Just as the source of water can range from a spill at the dining room table to inundation by floodwaters, water damage to hardwood floors can range from minor discoloration to total destruction.
Despite a protective finish, any source of moisture — even high humidity — can lead to a wood floor’s deterioration. Water makes its way through the tiniest of openings to be absorbed and then trapped. The wood swells and mold may invade. When that happens you’ll want to protect your investment in your home or business and take action to rescue and restore those gorgeous floors.
The Damage and What to Do
The first step, of course, is to stop the source of water then remove as much of it as possible. The extent of damage then depends on how quickly you were able to act and the extent of flooding, and the type of finish. The latter can range from “old school” waxes to oils and other penetrating finishes to urethane and other contemporary protective coatings.
- Stains and Discoloration White-ish spots are likely limited to the finish itself and may go away on their own if left to dry for a few days. If not, a good rub-down with your usual floor polish should do the trick. Dark areas are a different matter. Scrubbing with a toothbrush and a little oxalic acid (a bleach for wood) may be enough. Or it may be necessary to lightly sand or use steel wool to get past the finish first. It might even be necessary to sand into the wood a bit, bleach, and re-finish. In the worst case, the affected area may need to be replaced.
- Mold can cause its own staining. In addition to dealing with the discoloration, it’s important to thoroughly decontaminate the area. And that’s likely to involve sanding, drying, and refinishing.
- Cupping and Crowning Floor planks can swell from wetness or even high humidity in such a way as to make their long edges curl upwards or downwards. The first step is to solve the dampness problem. Given time (several weeks or more) for the planks a well as the underlying sub-floor to dry, cupping and crowning may go away on its own. Otherwise, it will be necessary to sand and refinish the hardwood floor.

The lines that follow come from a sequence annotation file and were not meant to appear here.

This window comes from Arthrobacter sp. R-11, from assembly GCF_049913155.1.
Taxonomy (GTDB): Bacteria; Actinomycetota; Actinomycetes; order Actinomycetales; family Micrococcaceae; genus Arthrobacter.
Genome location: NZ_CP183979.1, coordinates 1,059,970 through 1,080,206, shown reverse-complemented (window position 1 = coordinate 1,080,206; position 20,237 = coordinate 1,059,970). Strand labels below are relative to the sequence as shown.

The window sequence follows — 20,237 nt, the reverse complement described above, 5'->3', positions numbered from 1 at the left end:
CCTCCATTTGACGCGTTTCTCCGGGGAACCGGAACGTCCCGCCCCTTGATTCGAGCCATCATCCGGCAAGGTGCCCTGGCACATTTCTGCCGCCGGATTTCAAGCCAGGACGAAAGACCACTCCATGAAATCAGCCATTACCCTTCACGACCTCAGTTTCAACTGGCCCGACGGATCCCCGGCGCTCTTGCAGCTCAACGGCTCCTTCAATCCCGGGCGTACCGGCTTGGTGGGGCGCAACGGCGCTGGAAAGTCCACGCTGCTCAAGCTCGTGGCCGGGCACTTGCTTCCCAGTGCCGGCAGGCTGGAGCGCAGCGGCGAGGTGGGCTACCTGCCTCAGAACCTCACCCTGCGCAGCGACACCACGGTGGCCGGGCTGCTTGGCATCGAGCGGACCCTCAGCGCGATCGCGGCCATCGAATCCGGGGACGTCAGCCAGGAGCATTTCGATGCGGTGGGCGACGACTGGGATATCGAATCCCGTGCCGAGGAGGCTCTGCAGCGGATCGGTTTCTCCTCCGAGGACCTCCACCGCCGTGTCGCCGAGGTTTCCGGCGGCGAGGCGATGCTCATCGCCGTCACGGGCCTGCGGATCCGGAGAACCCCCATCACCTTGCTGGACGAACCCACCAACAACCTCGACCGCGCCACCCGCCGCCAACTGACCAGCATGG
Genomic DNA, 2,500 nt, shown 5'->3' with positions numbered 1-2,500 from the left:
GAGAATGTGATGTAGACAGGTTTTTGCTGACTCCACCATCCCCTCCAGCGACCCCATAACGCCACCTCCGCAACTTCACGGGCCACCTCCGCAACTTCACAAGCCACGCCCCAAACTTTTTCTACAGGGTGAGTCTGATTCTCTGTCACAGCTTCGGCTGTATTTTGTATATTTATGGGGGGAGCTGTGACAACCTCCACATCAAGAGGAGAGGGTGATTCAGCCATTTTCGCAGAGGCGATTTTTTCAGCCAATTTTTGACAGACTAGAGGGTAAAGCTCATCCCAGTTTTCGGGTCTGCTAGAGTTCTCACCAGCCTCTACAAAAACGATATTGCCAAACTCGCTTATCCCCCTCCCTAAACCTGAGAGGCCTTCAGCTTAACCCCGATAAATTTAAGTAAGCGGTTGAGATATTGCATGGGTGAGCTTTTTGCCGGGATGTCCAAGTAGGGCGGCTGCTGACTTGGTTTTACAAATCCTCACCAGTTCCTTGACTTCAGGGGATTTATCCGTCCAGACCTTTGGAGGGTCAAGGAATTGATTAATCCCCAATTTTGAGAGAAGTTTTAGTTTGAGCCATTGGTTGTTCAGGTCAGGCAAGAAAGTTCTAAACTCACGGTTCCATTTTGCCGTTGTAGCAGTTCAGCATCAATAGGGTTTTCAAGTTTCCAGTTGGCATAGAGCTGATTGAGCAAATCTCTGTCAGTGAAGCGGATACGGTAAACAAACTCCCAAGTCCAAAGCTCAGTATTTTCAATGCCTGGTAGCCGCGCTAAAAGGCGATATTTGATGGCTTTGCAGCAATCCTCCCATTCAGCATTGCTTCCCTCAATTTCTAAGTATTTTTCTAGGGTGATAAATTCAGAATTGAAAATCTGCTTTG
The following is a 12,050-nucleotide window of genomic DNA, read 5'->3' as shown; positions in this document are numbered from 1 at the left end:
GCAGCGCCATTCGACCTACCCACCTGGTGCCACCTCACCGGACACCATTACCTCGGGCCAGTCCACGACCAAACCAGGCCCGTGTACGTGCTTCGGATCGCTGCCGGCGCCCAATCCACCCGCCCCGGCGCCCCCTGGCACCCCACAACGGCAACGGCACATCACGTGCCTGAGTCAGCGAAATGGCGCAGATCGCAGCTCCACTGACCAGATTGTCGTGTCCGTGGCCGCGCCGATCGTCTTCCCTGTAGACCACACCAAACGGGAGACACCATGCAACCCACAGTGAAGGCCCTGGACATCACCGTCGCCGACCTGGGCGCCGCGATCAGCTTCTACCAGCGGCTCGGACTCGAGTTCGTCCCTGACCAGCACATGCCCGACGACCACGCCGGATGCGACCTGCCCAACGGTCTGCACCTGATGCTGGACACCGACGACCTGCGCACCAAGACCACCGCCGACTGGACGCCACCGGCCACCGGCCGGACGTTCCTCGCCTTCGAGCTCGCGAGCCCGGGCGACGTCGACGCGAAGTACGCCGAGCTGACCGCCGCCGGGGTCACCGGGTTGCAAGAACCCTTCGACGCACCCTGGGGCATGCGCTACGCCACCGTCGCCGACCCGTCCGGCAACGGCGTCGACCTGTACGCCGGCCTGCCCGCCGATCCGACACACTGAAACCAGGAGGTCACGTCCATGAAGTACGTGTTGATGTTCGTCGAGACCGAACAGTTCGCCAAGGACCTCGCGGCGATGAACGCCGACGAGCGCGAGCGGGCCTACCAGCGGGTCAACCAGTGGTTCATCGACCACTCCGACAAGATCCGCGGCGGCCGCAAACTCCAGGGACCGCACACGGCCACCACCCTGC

- Warping along the length of boards can lift them a bit off the sub-floor It may be possible to flatten slightly warped floors with heavy objects, or to nail them down and hide the nails with caulk. More severely warped floor sections will need to be replaced.
- Buckling Warping, cupping, and crowning can be severe enough to lift boards well above the sub-floor Replacement is likely the only option.
A Few Details
The above actions are just a quick outline of the actions that need to be taken. If you don’t call in a water damage restoration specialist you’ll need to research them in detail. Here are a few more things to dig into.
Wood color changes naturally with age and sun exposure, so a sanded area may have a slightly different color. It takes a lot of skill and experience to apply a wood-stain product to match, so it’s common to sand and refinish the entire floor so that the restored area doesn’t stand out. That’s part of good long-term hardwood floor maintenance anyway.
Lightly sanding removes the finish and allows the wood to dry out faster. But final sanding should be performed only after the floor has returned to its proper moisture content. Otherwise cupping, crowing, and warping may be “reversed” as things return to their original shape. Full drying without special equipment can take anywhere from a week to as long as 6 months. Drying too quickly can cause wood to crack and need replacing.
Also, with flooding make sure the sub-floor is also dried, disinfected, and repaired as necessary before replacing and refinishing the flooring.
The Big Picture
The key to keeping water damage to hardwood floors to a minimum is to immediately remove the water then aggressively dry the floor. Anything more than a spill or small leak can require special training and advanced equipment (such as commercial-grade humidifiers and drying mats) to dry things out quickly enough to prevent mold and further damage.